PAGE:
What was it that we didn’t know?  That the swamp was in flood stage from rains days before in the mountains to the northwest.  The spot we were stuck in the night before was underwater by the next day.  Our fire would have been drowned, we would have been soaked, lost, and very possibly dead by morning.

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What We Learned

Gps’s give only a vague idea on where you are.  Do not trust it, but use the information it gives WITH a paper map.  Learn to use a map and a compass.  Note where you are at all times by paying attention to the distance you have walked, your surroundings, the distance you will need to walk back, and reference this with what you see on the map.  As prepared as we were, we were just lucky. Very, very stupid, but very, very lucky.

The Wiki on Hypothermia

 

First Wildlife Rescue of 2009!

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On Wednesday, January 7, Joanne Fugito found a nearly frozen five-lined skink lizard in her driveway. Lucky for the lizard, Joanne knew just what to do since she is a vet tech at Great Falls Animal Hospital – a veterinary clinic that works with Reptiles Alive and other wildlife rehabilitators to save injured wildlife.

After rescuing the skink from the freezing cold driveway, she did some research and set up a temporary enclosure for it inside of her house. She then called Reptiles Alive and brought the lizard right over. It is the first wildlife rescue we have received in 2009.

The skink appeared healthy, but it could not be released into the bitter January cold. So I set up a warm home with plenty of hiding places for it to live until spring, when we will release it back to its home in Joanne’s front yard.

The heavy rains the day before probably washed the skink out of its hibernation burrow. If the temperature had been 55 or above, I would told Joanne to release the lizard, but the cold air paralyzed the reptile and would have killed the lizard very quickly. After being kept indoors for more than 24 hours, the skink would probably not be able to re-acclimate to going back outside in the winter, so we will wait until April to release it.

Wandering about in the Winter Woods

The staff and friends at Reptiles Alive have a great time hiking in the winter.  While many of the warm weather loving reptiles are hidden away, other wonders of the natural world reveal themselves. Last week, while my brother Will Seitz was visiting from his home in Volcano, HI, we went for a hike down Difficult Run to the Potomac River in Great Falls, VA.

You might not think about it, but poison ivy is still around in winter. Poison ivy is deciduous, so it loses all its leaves in winter – but BEWARE – the bare stems and vines still contain the poisonous oil that can cause itchy rashes in many people. This fuzzy looking vine might look fun to touch, but trust me, don’t do it!

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Lichen is a combination of plants and fungi living together. You can find lichens growing on rocks and branches throughout the forest. The gray tree frog is a native frog that has camouflage to look like a lichen. The tree frogs are hibernating now, but lichens are out for you to enjoy.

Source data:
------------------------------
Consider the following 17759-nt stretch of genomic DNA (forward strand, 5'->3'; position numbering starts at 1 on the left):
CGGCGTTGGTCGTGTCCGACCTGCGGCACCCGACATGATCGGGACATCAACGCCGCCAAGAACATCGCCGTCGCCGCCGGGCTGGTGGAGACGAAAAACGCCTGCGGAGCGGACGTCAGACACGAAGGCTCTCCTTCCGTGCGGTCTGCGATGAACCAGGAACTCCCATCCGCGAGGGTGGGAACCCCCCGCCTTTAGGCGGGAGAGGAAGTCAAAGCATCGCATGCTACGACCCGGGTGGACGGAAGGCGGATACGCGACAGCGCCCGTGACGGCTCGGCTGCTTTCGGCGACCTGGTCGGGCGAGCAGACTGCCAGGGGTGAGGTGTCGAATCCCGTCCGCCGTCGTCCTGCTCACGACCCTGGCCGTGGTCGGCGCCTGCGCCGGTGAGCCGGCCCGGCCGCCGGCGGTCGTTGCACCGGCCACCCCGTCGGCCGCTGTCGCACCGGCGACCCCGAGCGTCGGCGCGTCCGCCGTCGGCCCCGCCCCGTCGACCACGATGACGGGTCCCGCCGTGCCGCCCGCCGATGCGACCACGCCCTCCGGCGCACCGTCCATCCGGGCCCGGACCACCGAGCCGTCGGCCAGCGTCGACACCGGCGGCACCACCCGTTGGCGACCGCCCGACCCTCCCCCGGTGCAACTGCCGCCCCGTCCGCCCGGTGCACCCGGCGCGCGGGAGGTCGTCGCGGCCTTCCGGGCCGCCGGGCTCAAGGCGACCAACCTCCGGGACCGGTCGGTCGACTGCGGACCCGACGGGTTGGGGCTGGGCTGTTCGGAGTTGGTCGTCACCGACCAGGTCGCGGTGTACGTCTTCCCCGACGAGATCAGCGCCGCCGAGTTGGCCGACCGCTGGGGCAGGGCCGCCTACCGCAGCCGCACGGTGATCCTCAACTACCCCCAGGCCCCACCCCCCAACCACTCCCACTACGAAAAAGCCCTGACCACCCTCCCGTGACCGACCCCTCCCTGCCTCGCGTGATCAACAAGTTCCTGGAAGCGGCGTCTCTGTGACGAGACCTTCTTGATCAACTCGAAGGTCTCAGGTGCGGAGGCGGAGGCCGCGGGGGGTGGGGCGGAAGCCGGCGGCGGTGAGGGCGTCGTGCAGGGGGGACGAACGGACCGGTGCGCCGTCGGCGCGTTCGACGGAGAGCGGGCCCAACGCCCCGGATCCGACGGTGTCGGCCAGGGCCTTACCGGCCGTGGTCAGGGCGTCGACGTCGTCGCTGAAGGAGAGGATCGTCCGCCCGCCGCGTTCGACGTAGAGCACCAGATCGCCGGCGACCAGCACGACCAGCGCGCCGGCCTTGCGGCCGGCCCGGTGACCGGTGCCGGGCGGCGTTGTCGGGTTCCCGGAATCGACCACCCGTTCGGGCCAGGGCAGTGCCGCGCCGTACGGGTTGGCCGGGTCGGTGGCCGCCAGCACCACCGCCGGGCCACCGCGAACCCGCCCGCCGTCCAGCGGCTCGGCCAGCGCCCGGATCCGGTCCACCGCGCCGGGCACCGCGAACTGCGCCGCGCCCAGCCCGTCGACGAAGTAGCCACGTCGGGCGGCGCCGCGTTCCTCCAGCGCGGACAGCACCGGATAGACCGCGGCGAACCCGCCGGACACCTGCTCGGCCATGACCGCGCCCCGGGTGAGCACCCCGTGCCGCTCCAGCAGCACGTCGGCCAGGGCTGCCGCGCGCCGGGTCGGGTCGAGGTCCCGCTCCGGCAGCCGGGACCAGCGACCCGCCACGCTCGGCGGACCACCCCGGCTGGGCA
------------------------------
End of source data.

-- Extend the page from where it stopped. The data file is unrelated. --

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There are many native plants that produce berries, but there are also certain landscape plants that have escaped and begun to grow in the wild. Some of these exotic plants can out-compete native plants, which can create problems for native wild animals.

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We had a GREAT time at GREAT Falls! The winter is an awesome time to get outside and take a hike in the woods.

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TESTIMONIALS

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Rachel Karnes, Mom, Potomac Falls VA

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Rachel Karnes, Mom, Potomac Falls VA

"It was fantastic and the whole party was into it. Tony was truly a wonderful educational presenter."

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Patty Coote, Mom, Herndon VA

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Marcie Blackstone, Mom, Clarksburg MD

"Thank you for an incredible birthday party! All of the children had a wonderful experience. Caroline was so easy to work with and Tony did a great job presenting to the kids!"

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Tammy Berkon, Mom, Alexandria VA

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"I loved it so much. They teach you about the animals and you get to touch them! Rachel did a really wonderful job" 

Birthday girl and Mom, Chantilly VA

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Birthday girl and Mom, Chantilly VA

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Elizabeth Poppi, Mom, Reston VA

"I am so glad we hired Reptiles Alive for my son's birthday. CobraCaroline and all her reptiles were a huge hit! All the kids loved it! Even those who seemed a little reluctant were reaching out to pe the animals at the end. Caroline's energy and enthusiasm was contagious and we couldn't have asked for more!"

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Joan L. Mancuso, Director Potomac Nursery School